Ultimately, it’s up to each of us to take care of ourselves — to be a self-cleaning oven. For me, this last month has been one of those times that irritatingly remind me of that. In many ways being a ‘Self-Cleaning Oven’ is the counterpoint of my last blog: ‘What If It’s Not Actually About You?‘ Were you able to read that one? Magically the same cut and paste of the link to that blog—which I used for Facebook and notifying list-serves—didn’t work for the larger mass of folks on my ‘list’. Razzlefrats!
I will not burden you with all the things that have been challenging for me this month, but suffice it to say that I finally wrote down a list. It’s now over a dozen. Maybe I could lay some of it at the doorstep of planetary influences (Mercury in retrograde)? Certainly, having this ‘cold’ I’ve been fussing with for over a month didn’t help. The challenges have been wide-reaching, involving clients, friends, technology, isolation — oh, and even money!
I don’t bring all this up to start a ‘poor me’ conversation. I do bring it up to acknowledge that we all have times like these, and we need methods to cope with such times.
What I notice is that inevitably it finally comes down to each of us being a self-cleaning oven. What I really mean by that is, no matter how much support you have from friends, family, and outside resources, it is always up to you to find your own way. It’s up to you to explore options, find resources, change—or keep—your thinking, make choices, and solve the problem.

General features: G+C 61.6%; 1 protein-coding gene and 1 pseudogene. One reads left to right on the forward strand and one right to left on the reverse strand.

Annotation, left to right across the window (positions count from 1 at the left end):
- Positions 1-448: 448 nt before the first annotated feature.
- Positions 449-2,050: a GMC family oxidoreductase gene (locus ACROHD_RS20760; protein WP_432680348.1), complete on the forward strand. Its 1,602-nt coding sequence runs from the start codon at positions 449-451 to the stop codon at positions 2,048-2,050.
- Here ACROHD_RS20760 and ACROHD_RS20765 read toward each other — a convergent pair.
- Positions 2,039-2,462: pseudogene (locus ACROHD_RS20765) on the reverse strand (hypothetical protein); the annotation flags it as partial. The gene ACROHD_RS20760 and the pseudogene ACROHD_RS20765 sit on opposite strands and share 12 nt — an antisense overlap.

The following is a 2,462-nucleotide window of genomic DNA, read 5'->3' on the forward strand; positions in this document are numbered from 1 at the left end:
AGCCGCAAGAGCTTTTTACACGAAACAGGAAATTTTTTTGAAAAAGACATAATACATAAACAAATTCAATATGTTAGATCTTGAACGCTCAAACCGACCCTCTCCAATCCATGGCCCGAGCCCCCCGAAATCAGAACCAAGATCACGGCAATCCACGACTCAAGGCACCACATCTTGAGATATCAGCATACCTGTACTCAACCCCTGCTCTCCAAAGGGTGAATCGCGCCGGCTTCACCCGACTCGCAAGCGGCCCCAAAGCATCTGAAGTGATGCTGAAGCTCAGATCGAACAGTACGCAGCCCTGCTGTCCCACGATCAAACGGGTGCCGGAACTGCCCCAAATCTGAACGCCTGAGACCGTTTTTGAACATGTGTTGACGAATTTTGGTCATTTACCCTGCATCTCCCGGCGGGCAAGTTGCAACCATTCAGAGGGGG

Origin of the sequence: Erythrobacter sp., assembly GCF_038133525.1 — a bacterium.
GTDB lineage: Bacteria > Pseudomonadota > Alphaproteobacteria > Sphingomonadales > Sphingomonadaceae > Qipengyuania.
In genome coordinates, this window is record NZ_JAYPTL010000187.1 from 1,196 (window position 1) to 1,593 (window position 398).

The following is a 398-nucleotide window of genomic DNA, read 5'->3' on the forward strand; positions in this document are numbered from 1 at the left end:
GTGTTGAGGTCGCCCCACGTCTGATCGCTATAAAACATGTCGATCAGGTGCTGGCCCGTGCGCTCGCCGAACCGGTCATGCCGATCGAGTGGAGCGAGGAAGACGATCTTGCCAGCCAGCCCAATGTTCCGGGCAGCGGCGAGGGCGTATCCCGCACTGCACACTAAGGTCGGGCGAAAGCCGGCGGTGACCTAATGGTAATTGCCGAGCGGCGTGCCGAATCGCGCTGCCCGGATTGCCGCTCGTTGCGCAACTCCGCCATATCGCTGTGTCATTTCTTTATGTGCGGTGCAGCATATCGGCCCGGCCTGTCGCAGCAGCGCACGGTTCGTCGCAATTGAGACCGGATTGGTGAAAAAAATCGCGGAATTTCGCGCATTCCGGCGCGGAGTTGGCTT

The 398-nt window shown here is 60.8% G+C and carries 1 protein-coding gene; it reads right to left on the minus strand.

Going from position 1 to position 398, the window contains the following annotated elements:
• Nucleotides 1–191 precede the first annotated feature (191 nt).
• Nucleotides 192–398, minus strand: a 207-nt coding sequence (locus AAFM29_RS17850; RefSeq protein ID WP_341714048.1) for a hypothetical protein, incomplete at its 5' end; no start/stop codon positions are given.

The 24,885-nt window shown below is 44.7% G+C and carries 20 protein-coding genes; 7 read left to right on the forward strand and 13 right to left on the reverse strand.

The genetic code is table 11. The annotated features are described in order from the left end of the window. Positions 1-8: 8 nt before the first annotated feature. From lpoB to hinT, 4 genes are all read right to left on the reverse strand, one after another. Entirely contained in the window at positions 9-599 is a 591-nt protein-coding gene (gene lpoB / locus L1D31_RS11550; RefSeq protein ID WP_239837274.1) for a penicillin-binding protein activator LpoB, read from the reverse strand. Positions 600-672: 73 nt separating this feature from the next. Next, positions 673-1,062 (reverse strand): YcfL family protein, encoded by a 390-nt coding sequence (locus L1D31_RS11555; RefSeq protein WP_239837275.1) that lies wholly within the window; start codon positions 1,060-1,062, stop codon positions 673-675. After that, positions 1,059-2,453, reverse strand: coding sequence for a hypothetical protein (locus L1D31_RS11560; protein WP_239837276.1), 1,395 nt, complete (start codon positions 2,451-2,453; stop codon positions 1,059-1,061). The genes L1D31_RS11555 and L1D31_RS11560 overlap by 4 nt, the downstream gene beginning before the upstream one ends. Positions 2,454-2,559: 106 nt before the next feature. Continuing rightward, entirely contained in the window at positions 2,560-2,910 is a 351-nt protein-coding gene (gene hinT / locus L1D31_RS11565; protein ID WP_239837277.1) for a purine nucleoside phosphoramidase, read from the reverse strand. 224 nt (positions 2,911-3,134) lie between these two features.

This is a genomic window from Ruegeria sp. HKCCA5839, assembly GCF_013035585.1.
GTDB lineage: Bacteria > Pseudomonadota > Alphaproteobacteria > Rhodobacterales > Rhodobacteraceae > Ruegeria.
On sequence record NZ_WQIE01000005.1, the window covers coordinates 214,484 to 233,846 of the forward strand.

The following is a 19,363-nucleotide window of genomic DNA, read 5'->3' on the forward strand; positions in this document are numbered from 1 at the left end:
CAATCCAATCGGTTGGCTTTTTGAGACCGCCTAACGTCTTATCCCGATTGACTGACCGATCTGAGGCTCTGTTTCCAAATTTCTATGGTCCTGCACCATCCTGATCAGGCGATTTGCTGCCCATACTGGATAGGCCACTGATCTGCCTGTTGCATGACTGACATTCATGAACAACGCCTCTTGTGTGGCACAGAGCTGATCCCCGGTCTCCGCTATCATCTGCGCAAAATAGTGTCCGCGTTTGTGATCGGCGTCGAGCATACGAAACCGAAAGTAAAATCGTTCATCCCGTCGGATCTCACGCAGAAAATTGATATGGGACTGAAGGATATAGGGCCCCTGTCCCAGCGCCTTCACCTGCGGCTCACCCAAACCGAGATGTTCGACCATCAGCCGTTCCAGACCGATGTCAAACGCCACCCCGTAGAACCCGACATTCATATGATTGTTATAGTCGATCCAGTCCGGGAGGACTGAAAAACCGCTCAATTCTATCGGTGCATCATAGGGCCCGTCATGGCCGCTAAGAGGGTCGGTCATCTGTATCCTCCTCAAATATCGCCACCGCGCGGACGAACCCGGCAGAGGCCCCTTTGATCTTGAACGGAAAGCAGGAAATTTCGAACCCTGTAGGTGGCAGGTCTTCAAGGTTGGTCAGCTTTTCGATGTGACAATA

To hearken back to the ‘It’s Not Actually About You’ blog, the stuff others try to project on you isn’t about you… AND it follows that what you feel about others isn’t about them, it’s all about you, TO YOU! The trick is what you do with that.
Remember that old idea that ‘no one can actually make us angry’? Yes, we do get angry, sad, frustrated — all sorts of emotions! And these emotions are real and valid. They are also our projection of our values, morals, history, dreams…
Many, many times we get caught trying to change others in the hope of creating a different result. The problem is we can’t change others. We can only change ourselves and our choices. I did a presentation last week on ‘Managing VS Meeting Client Expectations’ a favorite topic of mine. One woman raised her hand and asked about several ‘difficult clients’ she just couldn’t please. Those of you that know me well won’t be surprised that I told her about the difficulty in trying to teach a pig to sing. (That is, it wastes your time and irritates the pig.) The point is not to keep trying to make people who are difficult happy — it is about finding clients that appreciate you and your work.
No matter how many resources you have, there is always that point where it’s you and you alone who makes the choice of how to react and respond. Thus the self-cleaning oven analogy. How can you move more quickly from the frustration with others to the place where you really look at why this bothers you. How can you be introspective in those moments? That’s what the self-cleaning oven is all about. Yes, it may burn and feel harsh sometimes, and in the end it is yourself you need to honor and care for. You have dreams, values, and ideals that need to be honored and respected… and you are the one to do that for yourself.
And just in case you were wondering: you don’t actually have to declare this position to others. You don’t have to tell them you are going to take care of yourself. You just need to do it. Primarily because taking care of you—being your own self-cleaning oven—is ALL about you, not them.
How about the next time something or someone gets under your skin, you take a moment to see what part of what you feel is about your sense of what’s fair, your values, your dreams — you — and then take some time to be a self-cleaning oven. What would be the value of that for you?
Shell Tain, the Untangler
If you’d like to explore some specific ways to be a Self-Cleaning Oven give me a call at 503-258-1630 or check out my website at www.sensiblecoaching.com.